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    The barrier in the legislation I linked to above is "intention to prosecute", which various groups claim could mean an indictment exists, but no warrant, (although as you point out, warrants are less common than they appear on TV) or even a lower standard than that. gov.uk/government/uploads/system/uploads/attachment_data/file/…. I suspect we'd need to be an extradition lawyer to confirm. – origimbo Jan 12 '18 at 11:20
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    OK, edited again. AIUI, the controversy is because a US warrant requires "probable cause", which is a fairly weak standard of evidence and (arguably) lower than that traditionally required by the UK for extradition. – Royal Canadian Bandit Jan 12 '18 at 11:26
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    Things get really interesting now, because of the internet, because a person in Betaland can commit an act that is legal there to a target in Alphaland where it is illegal. – Kaithar Jan 12 '18 at 22:04

I think that it would actually be an issue to decide by the host country.

Since it would be the host country's responsibility to detain and extradite Assange, it would be up to it to decide the standing of the USA requests vs Assange's rights.

If we are talking about Rule of Law countries1, then it is up to its judiciary to decide if an extradition would be a violation of the subject rights or not. Which means that usually some charges should need to be filled in the host country legal system, and the judge should have to decide on its merits (they are not politically motivated, the accused may get a fair trial, that there is enough evidence for a trial, etc.).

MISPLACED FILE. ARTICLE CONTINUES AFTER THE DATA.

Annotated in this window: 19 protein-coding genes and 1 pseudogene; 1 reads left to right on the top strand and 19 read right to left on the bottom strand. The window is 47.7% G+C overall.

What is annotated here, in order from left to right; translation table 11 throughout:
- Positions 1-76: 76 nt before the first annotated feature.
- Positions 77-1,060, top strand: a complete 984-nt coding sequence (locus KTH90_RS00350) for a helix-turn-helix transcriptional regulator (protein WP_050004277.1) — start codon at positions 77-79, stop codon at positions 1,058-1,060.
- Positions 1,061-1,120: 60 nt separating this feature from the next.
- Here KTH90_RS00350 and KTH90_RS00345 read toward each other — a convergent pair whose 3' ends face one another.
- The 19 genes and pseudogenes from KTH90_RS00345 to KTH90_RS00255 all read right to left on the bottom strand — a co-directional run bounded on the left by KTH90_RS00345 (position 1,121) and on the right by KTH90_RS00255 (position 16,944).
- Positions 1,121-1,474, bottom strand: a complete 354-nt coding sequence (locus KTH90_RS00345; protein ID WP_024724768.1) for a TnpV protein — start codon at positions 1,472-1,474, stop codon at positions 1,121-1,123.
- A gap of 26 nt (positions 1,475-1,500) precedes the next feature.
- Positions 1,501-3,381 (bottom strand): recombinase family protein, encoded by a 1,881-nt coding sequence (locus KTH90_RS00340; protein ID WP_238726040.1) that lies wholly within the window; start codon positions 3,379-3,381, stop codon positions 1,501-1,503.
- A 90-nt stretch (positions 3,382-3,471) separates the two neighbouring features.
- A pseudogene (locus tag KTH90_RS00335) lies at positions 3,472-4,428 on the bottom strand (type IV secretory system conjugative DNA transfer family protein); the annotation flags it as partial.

So, if the USA asked for an extradition it would not be illegal for it to be without charges, but most2 Rule of Law countries could not proceed with it without violating Assange's rights. But that would be a violation made by the host country, not by the USA3.

And of course, if the petition were to succeed, once Assange arrived to the USA charges would have to be filed at that moment; otherwise he could ask for habeas corpus and challenge any detention4.

TL/DR The USA may ask anything they want, it is up to the host country to decide which rights Assange have and to uphold the rule of their law.

1Countries without rule of law are easier, as they procedure is basically what the rulers say.

2I am tempted to say "all", but I am really not sure.

3Apart from the local legal system, there are international laws that would enter into effect if Assange could show that he was to be tortured, unjustly prosecuted, etc. in the USA. But even those issues would be addressed by the host country legal system.

4Assuming he is not put in the care of a Guantanamo Bay style "legal shortcut".

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  • In most Rule of Law countries, the judiciary does not decide which rights the people have; that's up to the legislature. (Separation of powers). The judiciary merely applies the legislative decisions. Extradition is a tricky one, as the process varies. In some countries, that ultimately is an executive decision, not judicial. – MSalters Jan 15 '18 at 9:33
  • @MSalters I changed the wording to make it more clear what I meant; OTOH you are right that in some (many?) countries the executive may decide to stop or proceed with an extradition but in almost all of them the judiciary may stop it on legal grounds, no matter the executive's position. – SJuan76 Jan 15 '18 at 10:47

Other posters have replied with good answers (both upvoted). I am going to add some details, even though you did not ask directly for it, I think it may answer the spirit of your question. The US may have (and most probably does) a sealed indictment against Assange. The US needs not and probably does not want to reveal what is in the sealed indictment, unless necessary or until it has Assange in its hands, therefore the indictment will remain sealed.

However, as soon as Assange were to be arrested by the UK, it has two options:

  1. Require extradition using some loopholes as @Royal Canadian Bandit mentioned,
  2. More likely, make a formal indictment to get Assange extradited

In other words, even if the US currently has no formal indictment, it can officially charge Assange at any time once he is arrested in the UK, at which point there will be no impediment to his extradition.